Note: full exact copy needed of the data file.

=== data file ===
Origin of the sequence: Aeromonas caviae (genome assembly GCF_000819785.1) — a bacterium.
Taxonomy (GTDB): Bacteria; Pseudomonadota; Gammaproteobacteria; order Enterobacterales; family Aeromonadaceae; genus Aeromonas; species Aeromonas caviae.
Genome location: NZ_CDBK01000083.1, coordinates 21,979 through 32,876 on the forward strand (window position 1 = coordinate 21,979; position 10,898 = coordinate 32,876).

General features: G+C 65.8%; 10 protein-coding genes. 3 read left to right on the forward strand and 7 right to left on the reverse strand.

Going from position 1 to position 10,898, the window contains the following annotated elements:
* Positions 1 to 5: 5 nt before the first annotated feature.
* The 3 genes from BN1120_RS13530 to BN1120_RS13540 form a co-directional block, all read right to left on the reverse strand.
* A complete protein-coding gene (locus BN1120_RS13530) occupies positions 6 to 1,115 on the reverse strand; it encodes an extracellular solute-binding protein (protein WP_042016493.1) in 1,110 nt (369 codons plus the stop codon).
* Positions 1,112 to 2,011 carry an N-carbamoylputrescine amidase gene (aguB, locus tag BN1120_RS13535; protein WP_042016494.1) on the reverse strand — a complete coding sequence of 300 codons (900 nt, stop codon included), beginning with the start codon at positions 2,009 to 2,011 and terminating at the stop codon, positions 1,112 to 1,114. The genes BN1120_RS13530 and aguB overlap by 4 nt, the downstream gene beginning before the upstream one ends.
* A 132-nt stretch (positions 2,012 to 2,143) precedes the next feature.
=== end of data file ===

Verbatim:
Origin of the sequence: Aeromonas caviae (genome assembly GCF_000819785.1) — a bacterium.
Taxonomy (GTDB): Bacteria; Pseudomonadota; Gammaproteobacteria; order Enterobacterales; family Aeromonadaceae; genus Aeromonas; species Aeromonas caviae.
Genome location: NZ_CDBK01000083.1, coordinates 21,979 through 32,876 on the forward strand (window position 1 = coordinate 21,979; position 10,898 = coordinate 32,876).

General features: G+C 65.8%; 10 protein-coding genes. 3 read left to right on the forward strand and 7 right to left on the reverse strand.

Going from position 1 to position 10,898, the window contains the following annotated elements:
* Positions 1 to 5: 5 nt before the first annotated feature.
* The 3 genes from BN1120_RS13530 to BN1120_RS13540 form a co-directional block, all read right to left on the reverse strand.
* A complete protein-coding gene (locus BN1120_RS13530) occupies positions 6 to 1,115 on the reverse strand; it encodes an extracellular solute-binding protein (protein WP_042016493.1) in 1,110 nt (369 codons plus the stop codon).
* Positions 1,112 to 2,011 carry an N-carbamoylputrescine amidase gene (aguB, locus tag BN1120_RS13535; protein WP_042016494.1) on the reverse strand — a complete coding sequence of 300 codons (900 nt, stop codon included), beginning with the start codon at positions 2,009 to 2,011 and terminating at the stop codon, positions 1,112 to 1,114. The genes BN1120_RS13530 and aguB overlap by 4 nt, the downstream gene beginning before the upstream one ends.
* A 132-nt stretch (positions 2,012 to 2,143) precedes the next feature.